Will the food crisis blow up again as Russia suspends its grain export deal?

Wheat prices rise after Russia withdraws from deal
Will the food crisis blow up again as Russia suspends its grain export deal?
The ukranian Odessa sea port

Are we facing a new food crisis coinciding with rising numbers of impoverished people in the world?

Russia decided on Saturday to withdraw from an agreement allowing grain to be exported from Ukraine via the Black Sea, a decision that led to a rise in prices of wheat futures.

Moscow claimed that its Black Sea naval fleet was hit by a drone, saying that one of the drones came from a grain ship that is part of the Black Sea Initiative.

It said it suspended its role in the Black Sea agreement “indefinitely” after declaring that it could not “guarantee the safety of civilian ships” sailing under the convention after its Black Sea fleet was attacked.

The United Nations and Turkey were the main mediators in the Black Sea grain export agreement reached between Russia and Ukraine in July, ending a five-month Russian blockade of Ukraine’s ports which had cut off global supplies and raised food costs to record highs.

The agreement allowed for the safe passage of grains and oilseeds, which are among Ukraine’s most important exports. Since that breakthrough opening, global supply scarcity was erased, allowing the export of more than 9.5 million tons of corn, wheat, sunflower products, barley, rapeseed and soybeans.

It also cut global food prices by about 15 percent from their peak in March, according to a UN report.

Ukraine’s Ministry of Infrastructure reported Sunday that 218 ships involved in grain exports had been banned – 22 ships were loaded and stuck in ports, 95 were loaded and departed from ports, and 101 were awaiting inspections.

Under the agreement, the Joint Coordination Centre, which includes officials from the United Nations, Turkey, Russia, and Ukraine, approves the movement and inspection of ships.

Reuters reported on Monday that the United Nations, Turkey, and Ukraine continued to implement the agreement with a plan to cross 16 ships in effect today, despite Russia suspending its participation.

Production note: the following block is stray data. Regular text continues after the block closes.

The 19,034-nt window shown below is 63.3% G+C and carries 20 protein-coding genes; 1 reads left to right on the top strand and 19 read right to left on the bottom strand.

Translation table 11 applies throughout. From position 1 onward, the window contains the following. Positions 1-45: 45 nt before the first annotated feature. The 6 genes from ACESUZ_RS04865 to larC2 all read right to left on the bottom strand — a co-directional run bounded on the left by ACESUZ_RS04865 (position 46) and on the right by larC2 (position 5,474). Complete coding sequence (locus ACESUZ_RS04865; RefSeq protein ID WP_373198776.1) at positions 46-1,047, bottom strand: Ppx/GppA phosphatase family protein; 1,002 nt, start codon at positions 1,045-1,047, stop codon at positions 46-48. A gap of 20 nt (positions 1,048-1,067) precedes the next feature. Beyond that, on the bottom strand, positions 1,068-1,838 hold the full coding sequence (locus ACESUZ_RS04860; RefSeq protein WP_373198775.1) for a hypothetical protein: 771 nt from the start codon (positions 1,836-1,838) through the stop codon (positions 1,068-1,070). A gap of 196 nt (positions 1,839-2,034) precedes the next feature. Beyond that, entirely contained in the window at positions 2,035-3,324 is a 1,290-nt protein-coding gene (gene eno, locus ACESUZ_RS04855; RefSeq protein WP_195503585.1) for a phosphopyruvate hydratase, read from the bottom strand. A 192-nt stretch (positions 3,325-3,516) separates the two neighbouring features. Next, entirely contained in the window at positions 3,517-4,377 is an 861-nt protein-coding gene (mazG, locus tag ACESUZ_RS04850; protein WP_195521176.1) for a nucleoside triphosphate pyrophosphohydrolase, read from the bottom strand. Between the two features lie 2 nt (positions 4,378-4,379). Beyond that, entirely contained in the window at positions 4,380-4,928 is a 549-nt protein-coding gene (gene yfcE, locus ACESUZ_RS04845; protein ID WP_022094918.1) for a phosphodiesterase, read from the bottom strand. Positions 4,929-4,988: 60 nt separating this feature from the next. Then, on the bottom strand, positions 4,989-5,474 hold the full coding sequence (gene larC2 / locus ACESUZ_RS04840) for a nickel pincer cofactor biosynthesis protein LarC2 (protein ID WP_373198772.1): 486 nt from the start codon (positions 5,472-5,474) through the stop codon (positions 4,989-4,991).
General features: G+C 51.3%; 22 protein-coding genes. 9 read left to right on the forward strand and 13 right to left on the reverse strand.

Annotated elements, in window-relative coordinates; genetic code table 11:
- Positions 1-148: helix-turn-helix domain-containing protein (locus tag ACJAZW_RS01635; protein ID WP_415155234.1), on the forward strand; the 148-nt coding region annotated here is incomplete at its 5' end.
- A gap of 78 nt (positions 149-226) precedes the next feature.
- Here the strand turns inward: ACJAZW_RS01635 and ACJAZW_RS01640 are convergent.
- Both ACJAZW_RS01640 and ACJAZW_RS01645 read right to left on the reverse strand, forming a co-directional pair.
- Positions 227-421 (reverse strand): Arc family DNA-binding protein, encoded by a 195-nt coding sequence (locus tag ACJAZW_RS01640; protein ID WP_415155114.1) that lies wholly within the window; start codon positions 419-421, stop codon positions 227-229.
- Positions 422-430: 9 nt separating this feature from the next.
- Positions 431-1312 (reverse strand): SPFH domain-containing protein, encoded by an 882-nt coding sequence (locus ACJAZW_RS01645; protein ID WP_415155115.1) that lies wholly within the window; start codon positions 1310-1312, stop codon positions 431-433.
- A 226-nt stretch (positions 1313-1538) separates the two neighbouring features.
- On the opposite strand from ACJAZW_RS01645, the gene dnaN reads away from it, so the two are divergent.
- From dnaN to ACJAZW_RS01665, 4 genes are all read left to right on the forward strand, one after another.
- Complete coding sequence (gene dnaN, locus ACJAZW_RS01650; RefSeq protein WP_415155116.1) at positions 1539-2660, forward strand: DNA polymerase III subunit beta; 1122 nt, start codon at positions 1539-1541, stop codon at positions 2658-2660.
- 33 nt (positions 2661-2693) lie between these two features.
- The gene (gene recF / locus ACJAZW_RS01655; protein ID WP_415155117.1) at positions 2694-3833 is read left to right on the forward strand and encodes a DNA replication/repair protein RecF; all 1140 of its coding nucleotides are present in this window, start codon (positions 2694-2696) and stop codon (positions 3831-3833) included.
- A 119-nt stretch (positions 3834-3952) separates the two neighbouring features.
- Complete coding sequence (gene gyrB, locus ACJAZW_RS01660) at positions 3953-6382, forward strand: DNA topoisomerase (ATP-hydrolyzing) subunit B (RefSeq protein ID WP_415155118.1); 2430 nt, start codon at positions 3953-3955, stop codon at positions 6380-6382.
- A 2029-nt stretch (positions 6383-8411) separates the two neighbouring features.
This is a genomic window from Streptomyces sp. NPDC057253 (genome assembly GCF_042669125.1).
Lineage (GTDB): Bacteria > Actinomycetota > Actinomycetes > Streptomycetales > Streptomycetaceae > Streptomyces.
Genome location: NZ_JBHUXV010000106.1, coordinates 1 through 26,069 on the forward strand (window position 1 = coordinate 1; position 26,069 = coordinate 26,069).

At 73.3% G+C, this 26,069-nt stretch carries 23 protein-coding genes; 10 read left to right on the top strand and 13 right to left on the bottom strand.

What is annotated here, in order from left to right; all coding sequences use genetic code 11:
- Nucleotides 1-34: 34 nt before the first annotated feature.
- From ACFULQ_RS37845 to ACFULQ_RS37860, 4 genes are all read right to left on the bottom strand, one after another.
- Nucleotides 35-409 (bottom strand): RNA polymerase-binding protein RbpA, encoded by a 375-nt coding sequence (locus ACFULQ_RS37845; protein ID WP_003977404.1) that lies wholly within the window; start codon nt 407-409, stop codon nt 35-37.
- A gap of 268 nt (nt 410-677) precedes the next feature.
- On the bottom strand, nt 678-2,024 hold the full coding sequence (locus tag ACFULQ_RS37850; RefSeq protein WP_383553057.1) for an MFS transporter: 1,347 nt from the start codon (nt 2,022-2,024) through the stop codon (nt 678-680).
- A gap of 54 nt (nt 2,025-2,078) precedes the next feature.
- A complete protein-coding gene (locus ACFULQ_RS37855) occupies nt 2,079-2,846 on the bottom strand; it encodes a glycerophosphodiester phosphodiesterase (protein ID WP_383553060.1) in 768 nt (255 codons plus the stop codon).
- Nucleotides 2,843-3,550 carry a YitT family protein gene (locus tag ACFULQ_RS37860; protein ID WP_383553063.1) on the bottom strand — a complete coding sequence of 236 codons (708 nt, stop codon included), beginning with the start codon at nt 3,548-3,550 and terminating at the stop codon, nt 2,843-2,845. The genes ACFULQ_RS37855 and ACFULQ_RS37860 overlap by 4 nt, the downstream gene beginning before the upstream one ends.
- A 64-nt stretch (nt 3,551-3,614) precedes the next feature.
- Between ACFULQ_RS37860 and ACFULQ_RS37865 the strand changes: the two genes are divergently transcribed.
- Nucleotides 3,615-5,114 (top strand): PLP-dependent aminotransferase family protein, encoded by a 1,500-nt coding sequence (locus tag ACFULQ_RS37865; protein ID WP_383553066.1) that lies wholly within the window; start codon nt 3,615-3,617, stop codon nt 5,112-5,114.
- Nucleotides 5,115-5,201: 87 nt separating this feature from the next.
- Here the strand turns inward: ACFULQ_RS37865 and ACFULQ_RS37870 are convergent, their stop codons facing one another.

Because both Russia and Ukraine are among the world’s largest wheat exporters, it was only natural that wheat prices would rise. In Chicago, prices jumped as much as 7.7 percent to $8.9325 a bushel at the open on Monday before reducing gains to 5.9 percent. Corn rose 2.8 percent and soybean oil rose 3 percent, Bloomberg reported.

Volatility is expected to continue in the wheat market, as traders await more news from the Black Sea.

Fears have been reinforced that the recent setback in supply could increase global food price inflation and exacerbate hunger if prices continue to rise.

According to the Washington Post, the Russian move increases concerns about “global food insecurity.”



Following Russia’s announcement to suspend its participation, UN Secretary-General António Guterres announced that he was deeply concerned, postponing his departure to participate in the Arab summit in Algiers, aiming of to push Moscow to reverse its decision.

Turkey has said it wants to continue supporting the continuation of the grain deal. The Turkish Defense Ministry announced that negotiations with the responsible actors would continue.

US President Joe Biden called the Russian move “outrageous” and said it would increase famine. His secretary of state, Anthony Blinken, accused Moscow of using food as a weapon.

The EU’s High Representative for Foreign Affairs and Security Policy, Josep Borrell, criticized Russia’s reimposition of a blockade on Ukrainian grain exports.

“Russia’s decision to suspend participation in the Black Sea agreement jeopardizes the main export route of much-needed grain and fertilizers to address the global food crisis resulting from its war on Ukraine,” he wrote on Twitter.